Customer Service and Using Digital Avenues to Market Your Business
September 20, 2012

by Megan Headley, mheadley@glass.com

Marketing expert Kelly McDonald was back at this year's Auto Glass Week™ due to popular demand after her informative talk last year in Memphis, Tenn.

Customer service was a big discussion point among seminars at this year's Auto Glass Week™. Among the speakers, Kelly McDonald of McDonald Marketing returned to this year's event with new tips for customer service in her seminar on "How to Keep Customers Rushing Back for More."

McDonald opened her session by sharing, "I'm really passionate about customer service because ... although you can't control the economy, you can't control the stock market ... the one thing that is in your control is the customer service experience." That experience can be improved by everyone, she said, because we all have a customer, whether that person is your boss, the team you work for or the consumers walking into your shop.

McDonald also pointed to the common thought that "customer service is dead" and pointed out that really it's just "suffering," as technology makes it easier to live in isolation. "We're losing our ability to be polite and courteous with one another," she commented.

In truth, though, the customer service landscape has simply changed. Customers no long just want to speak to a customer service representative (CSR) who is simply polite and responsive-they are seeking speed, efficiency, accuracy and personal attention as well. "The customer service bar continues to be raised higher and higher," McDonald said.

McDonald went on to highlight six key reasons why customer service matters: it makes a business more stable, it helps to grows business, it makes businesses more profitable, healthier and happier, and it helps to better brand a business.

Among the tips she offered for improving your customer service, McDonald advised that managers frequently check in with their CSRs and technicians, the people who are on the frontline interfacing with customers, to ask about the positive and negative comments they overhear about what the customer really wants. She also advised hiring those employees who show signs of outstanding service, since on-the-job training can provide skills specific to the job. You need to be selective and hire the people who match and believe in your company's vision, she advised, adding, "I find the people who are the right kind of people and figure that I can teach them the job."

In the end, excellent customer service is necessary, McDonald said, because "study after study shows that people will pay for better customer service." She added, "Other people do what you do, probably pretty well, too, so the one thing that can really differentiate you ... is customer service."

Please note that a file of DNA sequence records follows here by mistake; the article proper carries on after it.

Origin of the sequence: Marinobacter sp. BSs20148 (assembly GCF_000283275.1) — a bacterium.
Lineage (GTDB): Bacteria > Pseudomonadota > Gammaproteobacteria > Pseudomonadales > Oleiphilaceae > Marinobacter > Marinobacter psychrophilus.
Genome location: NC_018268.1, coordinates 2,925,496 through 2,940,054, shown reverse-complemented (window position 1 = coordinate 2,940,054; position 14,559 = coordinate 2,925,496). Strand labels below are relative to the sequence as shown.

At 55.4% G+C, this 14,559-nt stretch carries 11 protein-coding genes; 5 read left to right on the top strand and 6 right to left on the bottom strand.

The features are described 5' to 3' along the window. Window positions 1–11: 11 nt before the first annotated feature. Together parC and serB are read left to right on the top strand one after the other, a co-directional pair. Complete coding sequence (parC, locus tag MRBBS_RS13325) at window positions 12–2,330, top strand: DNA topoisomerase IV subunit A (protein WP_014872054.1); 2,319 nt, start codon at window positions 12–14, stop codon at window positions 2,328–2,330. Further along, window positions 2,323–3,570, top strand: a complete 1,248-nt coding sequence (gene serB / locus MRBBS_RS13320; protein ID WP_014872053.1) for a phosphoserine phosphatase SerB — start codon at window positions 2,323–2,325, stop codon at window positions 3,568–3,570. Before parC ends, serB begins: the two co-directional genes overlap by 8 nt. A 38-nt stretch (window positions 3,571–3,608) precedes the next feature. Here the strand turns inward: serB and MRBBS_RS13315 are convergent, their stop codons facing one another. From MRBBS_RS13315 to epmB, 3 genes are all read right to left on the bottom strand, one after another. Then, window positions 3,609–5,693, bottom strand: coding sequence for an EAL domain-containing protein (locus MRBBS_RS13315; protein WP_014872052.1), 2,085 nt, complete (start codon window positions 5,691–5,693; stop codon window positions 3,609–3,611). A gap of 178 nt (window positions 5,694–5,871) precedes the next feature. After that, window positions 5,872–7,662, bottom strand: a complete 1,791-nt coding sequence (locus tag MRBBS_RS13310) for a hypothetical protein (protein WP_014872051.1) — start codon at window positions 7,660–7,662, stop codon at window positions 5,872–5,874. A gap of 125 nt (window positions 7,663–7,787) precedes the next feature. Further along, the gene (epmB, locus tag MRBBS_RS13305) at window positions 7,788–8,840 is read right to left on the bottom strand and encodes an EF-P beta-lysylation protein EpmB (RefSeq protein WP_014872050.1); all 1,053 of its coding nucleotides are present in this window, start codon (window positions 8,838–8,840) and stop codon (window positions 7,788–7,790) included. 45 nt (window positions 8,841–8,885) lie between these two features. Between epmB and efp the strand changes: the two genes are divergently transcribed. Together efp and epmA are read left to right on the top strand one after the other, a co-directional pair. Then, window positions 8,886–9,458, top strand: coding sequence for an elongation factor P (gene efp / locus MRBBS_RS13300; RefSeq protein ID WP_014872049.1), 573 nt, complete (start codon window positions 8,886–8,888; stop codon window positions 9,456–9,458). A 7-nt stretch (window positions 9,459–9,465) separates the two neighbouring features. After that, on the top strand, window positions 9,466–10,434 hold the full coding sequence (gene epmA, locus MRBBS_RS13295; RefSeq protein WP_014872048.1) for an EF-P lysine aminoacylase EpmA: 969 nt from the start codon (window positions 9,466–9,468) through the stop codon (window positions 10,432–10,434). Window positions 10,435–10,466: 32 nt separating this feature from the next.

Following McDonald's presentation, Monika Baraket, an online marketing strategist with Forge3, looked at growing and maintaining a customer base through a session on "Using Digital Avenues to Market Your Business."

She began by explaining, "The bad news is that technology is confusing, and you guys don't really have a lot of time, you're busy running your business. … The good news is that business hasn't really changed, the tools that you're using have changed."

Baraket noted that today's consumer is "already empowered with a lot of information before they even walk through your door or pick up the phone." Using digital avenues such as social media can help those tech-savvy consumers to connect with your business as a resource. She advised that auto glass shops considering jumping into social media first pick one platform, such as Facebook or Twitter, and observe what works and what doesn't. However, she cautioned, "Having a presence to just to have it can hurt you more than not being on these social media platforms."

Baraket also added that a social media strategy should be just one piece of a marketing plan, and should tie into the strategy you have already in place. In deciding what platform to use, she suggested contacting customers with a brief survey to first see where they are and what their needs might be. The biggest suggestion, however, was to focus on outlining strong content.

Baraket suggested thinking outside the box, providing information not just about repairing windshield chips or replacement information, but also information about glass cleaning or fun photos of things seen on the job or even a joke of the day that might draw readers into continuously checking your site and staying connected to your community.

Baraket finished by explaining that social media has slow but powerful growth, and encouraged her audience to be patient as they connected to their audience through these new tools.

Look for more coverage of the 2012 Auto Glass Week™ in the November/December issue of AGRR™ magazine.

This story is an original story by AGRR™ magazine/glassBYTEs.com™. Subscribe to AGRR™ Magazine.
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